This page describes some of CytoGEDEVO's functionality in more detail, and explains some background as well.
Table of contents:
CytoGEDEVO supports importing two formats: A simple unheadered two-column text format, and a headered multi-column text format.
There are two ways of importing an alignment:
Either merge two networks without aligning them, and use an existing alignment file:
Alternatively, to apply an alignment to an existing merged network, use the import option from the Common tasks panel:
CytoGEDEVO can resume existing alignments. Given an existing alignment (either imported or performed earlier) the procedure is the same as for performing a new one:
CytoGEDEVO checks for the existence of gedevoSourceNetworks in a networks' table -- if it exists, the network is considered an aligned network eligible for continuing.
The source network names are used to populate certain UI controls and should not be changed by hand.
E.g. in the custom data panel:
Aligned node pairs are collected from the following sources, in order of priority:
The resulting list of pairs is then used to continue the alignment from this point.
Note that drawing a mapping edge between two nodes will not change the gedevoPartnerUID and gedevoPartnerName columns!
The easiest way to update these two columns after adding/changing mapping edges is to perform a subsequent re-alignment and have it finish immediately.
Mapping edges stay present after a re-alignment finishes, but some may be removed if the new alignment conflicts with the old configuration (i.e. if a pair has been broken and re-assigned its mapping edge is removed).
Fixed mapping edges (and their corresponding node pair) are never broken during a re-alignment, but can be unfixated with the corresponding button (or just deleted).
Any number of external data files can be imported (as long as your machine has sufficient RAM to hold the resulting matrices in memory).
Each matrix to import is configured like this:
There is most certainly no reason to specify anything else than Autodetect. If you know which column corresponds to which network, setting this explicitly saves some startup time as the autodetection is somewhat costly, but this is less than 20 seconds on 2009-class hardware.
Data model is the type of score this matrix contains (distance or similarity).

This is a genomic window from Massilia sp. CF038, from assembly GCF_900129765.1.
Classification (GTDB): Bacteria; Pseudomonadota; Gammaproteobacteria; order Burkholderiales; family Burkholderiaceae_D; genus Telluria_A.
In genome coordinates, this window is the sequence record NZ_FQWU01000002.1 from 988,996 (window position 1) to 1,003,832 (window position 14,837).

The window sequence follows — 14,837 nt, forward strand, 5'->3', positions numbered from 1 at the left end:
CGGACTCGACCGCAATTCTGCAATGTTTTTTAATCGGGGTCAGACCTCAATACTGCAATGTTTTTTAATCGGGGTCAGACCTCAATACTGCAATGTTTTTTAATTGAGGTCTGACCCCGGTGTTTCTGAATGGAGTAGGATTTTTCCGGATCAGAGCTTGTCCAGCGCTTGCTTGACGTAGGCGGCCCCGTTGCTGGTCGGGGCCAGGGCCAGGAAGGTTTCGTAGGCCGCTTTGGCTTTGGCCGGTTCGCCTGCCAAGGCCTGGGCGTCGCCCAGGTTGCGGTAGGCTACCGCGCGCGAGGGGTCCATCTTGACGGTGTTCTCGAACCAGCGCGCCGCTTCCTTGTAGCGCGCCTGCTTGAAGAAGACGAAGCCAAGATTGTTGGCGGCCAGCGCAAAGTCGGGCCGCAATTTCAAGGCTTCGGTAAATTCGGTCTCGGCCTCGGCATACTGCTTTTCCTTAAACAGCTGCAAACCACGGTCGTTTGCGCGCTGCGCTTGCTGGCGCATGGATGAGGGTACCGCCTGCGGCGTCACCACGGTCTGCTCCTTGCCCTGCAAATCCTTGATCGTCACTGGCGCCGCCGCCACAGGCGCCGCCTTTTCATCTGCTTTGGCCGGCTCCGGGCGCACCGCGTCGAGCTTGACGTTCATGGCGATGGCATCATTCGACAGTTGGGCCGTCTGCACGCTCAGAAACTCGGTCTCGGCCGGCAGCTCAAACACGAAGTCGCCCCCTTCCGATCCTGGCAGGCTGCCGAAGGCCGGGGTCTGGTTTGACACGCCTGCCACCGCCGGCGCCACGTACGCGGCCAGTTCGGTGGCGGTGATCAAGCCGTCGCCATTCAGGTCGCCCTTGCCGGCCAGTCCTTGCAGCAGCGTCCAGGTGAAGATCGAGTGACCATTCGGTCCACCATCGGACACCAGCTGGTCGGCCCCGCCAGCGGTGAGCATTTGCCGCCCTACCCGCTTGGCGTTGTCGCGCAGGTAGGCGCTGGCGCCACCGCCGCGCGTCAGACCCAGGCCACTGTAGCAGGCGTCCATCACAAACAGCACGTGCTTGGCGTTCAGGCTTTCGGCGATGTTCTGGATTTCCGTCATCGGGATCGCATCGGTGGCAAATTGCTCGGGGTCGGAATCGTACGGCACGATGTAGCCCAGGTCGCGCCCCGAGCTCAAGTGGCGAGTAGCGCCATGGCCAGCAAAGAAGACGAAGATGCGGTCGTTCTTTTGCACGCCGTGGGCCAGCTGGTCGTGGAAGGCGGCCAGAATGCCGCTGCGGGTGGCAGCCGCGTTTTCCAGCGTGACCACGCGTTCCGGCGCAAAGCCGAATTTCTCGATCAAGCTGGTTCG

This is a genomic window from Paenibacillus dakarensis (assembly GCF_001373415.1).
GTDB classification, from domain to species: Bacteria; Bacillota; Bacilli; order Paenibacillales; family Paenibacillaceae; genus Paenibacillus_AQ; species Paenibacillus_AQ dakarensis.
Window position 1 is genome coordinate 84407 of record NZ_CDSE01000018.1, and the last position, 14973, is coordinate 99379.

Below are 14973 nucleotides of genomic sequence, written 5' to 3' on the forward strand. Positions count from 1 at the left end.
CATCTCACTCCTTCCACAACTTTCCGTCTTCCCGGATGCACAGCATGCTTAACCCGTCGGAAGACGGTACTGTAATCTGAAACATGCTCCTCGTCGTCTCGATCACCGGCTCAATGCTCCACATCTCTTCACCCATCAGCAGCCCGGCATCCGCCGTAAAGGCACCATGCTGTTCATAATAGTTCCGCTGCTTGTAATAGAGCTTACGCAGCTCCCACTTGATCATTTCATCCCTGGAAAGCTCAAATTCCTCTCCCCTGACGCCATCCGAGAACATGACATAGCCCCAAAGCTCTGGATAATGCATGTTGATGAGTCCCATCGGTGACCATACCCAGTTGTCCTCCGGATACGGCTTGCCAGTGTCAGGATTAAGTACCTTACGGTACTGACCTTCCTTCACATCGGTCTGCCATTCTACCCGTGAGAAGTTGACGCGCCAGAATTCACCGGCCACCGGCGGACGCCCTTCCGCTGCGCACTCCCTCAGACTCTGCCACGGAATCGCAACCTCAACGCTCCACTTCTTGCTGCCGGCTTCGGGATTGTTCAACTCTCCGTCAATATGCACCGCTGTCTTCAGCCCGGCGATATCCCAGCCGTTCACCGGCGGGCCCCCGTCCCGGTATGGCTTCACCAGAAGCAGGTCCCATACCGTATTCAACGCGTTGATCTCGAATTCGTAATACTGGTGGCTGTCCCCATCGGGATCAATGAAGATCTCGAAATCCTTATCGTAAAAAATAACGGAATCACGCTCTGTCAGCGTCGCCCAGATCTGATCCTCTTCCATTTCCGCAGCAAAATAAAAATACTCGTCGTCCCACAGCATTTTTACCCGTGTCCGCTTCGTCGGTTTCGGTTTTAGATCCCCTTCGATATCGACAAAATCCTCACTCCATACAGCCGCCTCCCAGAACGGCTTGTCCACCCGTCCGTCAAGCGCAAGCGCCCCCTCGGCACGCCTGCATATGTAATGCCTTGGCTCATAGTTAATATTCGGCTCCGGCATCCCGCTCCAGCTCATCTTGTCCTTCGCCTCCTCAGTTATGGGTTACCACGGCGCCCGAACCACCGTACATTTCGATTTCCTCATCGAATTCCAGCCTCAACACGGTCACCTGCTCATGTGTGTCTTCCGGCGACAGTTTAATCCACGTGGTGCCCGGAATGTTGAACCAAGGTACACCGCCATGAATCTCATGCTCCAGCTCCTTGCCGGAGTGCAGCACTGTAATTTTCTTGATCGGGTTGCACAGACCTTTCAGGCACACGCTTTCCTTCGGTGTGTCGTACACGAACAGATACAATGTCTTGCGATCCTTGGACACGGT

Value range is how to interpret the score:
There are two ways to align parts of networks by hand:
Manually by enabling mapping mode and connecting nodes
Semi-automatically by importing an incomplete alignment file (see above).
The second part of resuming an alignment explains how these mapping edges are applied when combined with the table data.
[ * If someone really wants a button that does this faster, drop me an email. -- Max]
CytoGEDEVO uses Cytoscape's visualization capabilities. The quick visualization panel exists as a shortcut to apply the most often used coloring schemes to an aligned network pair.
The Avoid red/green checkbox is to support people with color blindness which might otherwise have trouble with the default coloring.
All buttons with a [+] on them allow selecting one column to be interpreted as the respective score type, and change the network style accordingly. Since it is not recorded which column represents which score type (distance / similarity / whatever), you need to take care of selecting the right thing yourself. Also see the score columns documentation.
The Graph Edits and CCS buttons also calculate their respective measures and add additional data to node and edge tables:
Graph edits: Adds the gedevoEditType column and recalculates edit types (see gedevoEditType)
CCS: Adds the CCS and CCS_size columns and recalculates Common connected subgraphs (see CCS)
Important: These values are not recalculated automatically! If you perform a re-alignment, you need to click these buttons again, otherwise the table values & coloring will be out of date!
The core of GEDEVO is an evolutionary algorithm that represents solutions as individuals. Each individual has a list of node pairs that it thinks should be aligned.
Due to its nature, there are two different types of scores in use:
This is why all scores have two weights, one for their pair contribution, and one for their overall contribution to the fitness.